Trials of the Hair obsessed. . . You don’t want me here because of my color. . .

Sorry for the double non-hair entries in a row, but this is something that I cannot keep in.

As stated in the last Trials of the Hair Obsessed, I am in a residency year to get my masters in special education.  I am doing this residency in a low income school that serves just over 700 students, last school year, 664 of these students identified as Hispanic, 58 identified as White, and 11 identified as African American. Ok so what do these numbers actually mean, it means that my school is over 50% spanish speaking and has continued bilingual education through 5th grade. It also means that Black students are still hugely the minority, and this makes an impact for our black males especially.

This year I am watching first hand as two of the sweetest, challenging but sweet boys get stuck in the “angry black man” label before the age of 12, they have been suspended multiple times in the last two weeks between the two of them. And talks of moving them into the center for emotional disabilities run wild. A center that is largely used for this purpose, to house “angry black men” to get them through high school, when the public education system no longer has to deal with them.

Today in my reading group one of these boys, who both are admittedly not perfect children by any means and have behavior issues that must be addressed. But one of these boys got in trouble for not listening and choosing to distract others by calling out and singing and dancing, I was having a conversation with this boy after group and it went something like this

Student throws clipboard at me across the hall ( his clipboard is part of a behavior incentive program)

” I am not coming to group tomorrow”

Me” I hope that you do, when you make good choices you learn and you are such a good student, I would miss you if you weren’t in my group.”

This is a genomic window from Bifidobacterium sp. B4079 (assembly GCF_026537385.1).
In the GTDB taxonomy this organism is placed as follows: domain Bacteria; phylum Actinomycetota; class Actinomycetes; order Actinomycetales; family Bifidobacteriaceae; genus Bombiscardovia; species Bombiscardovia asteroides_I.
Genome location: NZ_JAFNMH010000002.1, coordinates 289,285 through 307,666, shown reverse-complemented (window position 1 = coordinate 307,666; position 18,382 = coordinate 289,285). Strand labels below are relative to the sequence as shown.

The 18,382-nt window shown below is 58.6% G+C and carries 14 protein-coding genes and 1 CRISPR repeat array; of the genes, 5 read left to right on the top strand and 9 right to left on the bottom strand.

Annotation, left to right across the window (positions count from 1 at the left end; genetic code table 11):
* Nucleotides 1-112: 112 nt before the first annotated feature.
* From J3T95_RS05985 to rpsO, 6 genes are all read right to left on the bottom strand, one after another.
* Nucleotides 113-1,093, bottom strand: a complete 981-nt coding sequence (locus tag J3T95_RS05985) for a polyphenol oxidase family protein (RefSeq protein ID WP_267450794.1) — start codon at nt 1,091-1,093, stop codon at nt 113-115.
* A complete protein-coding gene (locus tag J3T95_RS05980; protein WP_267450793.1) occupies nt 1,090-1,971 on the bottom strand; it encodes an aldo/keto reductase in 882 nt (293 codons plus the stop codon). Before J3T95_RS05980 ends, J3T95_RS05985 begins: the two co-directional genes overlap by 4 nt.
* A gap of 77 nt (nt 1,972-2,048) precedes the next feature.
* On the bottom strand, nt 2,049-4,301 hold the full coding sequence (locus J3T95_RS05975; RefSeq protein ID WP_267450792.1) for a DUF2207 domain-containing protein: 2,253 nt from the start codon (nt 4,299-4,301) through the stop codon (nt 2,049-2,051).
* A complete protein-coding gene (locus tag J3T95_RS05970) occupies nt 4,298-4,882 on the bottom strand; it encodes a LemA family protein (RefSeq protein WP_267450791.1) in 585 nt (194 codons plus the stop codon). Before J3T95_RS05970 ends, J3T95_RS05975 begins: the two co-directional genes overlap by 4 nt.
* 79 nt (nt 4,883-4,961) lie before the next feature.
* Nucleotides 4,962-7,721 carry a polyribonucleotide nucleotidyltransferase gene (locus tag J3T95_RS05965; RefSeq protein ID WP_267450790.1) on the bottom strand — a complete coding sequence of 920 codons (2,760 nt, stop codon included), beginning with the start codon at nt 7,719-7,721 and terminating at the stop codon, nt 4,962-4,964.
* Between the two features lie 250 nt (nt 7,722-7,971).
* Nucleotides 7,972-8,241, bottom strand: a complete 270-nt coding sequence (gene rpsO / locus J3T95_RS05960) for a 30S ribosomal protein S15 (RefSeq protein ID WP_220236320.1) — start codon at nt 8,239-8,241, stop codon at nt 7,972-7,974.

” You are lying, you don’t want me here, don’t want me ___( School name) cause of my color”

Me: ( Almost in tears) ” That is not true, I want you here, I believe in you and want you to succeed.”

Even at the end of this conversation I don’t think he believed me, he is maybe 9 years old and he already has it engrained in his being that he is not wanted in the place that should make him feel safe because of the color of his skin. We do not live in a city that is often thought of as having even a strong history of racism but if a innocent 9 year old boy already has this deep feeling then clearly this needs to be something that is addressed.

I am not here to call for a complete overhaul of these institutions, I am asking for everyone to understand that this is still something that is living, something that is affecting our students and taking away possibilities that they don’t even know they have. I want everyone to take the time to think about what your actions are saying to these students.

Maybe this boy heard these things from his parents or outside places, but that in itself it also a problem, these perceptions and feelings have to be stopped. As a teacher I want to make all of my students feel that no matter if they are learning English, if they are from an affluent family, if they are white or black that I believe in them

I cannot change the circumstances of my students, and I cannot change the world  but I can control how I act and the things I do with these students. And I am going to strive everyday to make EVERY student I work with feel that someone cares about them, and that I believe in them. 

I don’t know of a better way to say it than to quote the help,

“You is kind, You is smart, You is important.” 

But I can never just leave it like that so as a teacher I must say

” You are kind, you are smart, you are important.”

Come to think of it, I think I will have that made into a poster for my classroom.

Thats all for now! I will do a hair 10 months post relaxer update next week.

❤ Kelsi Rae

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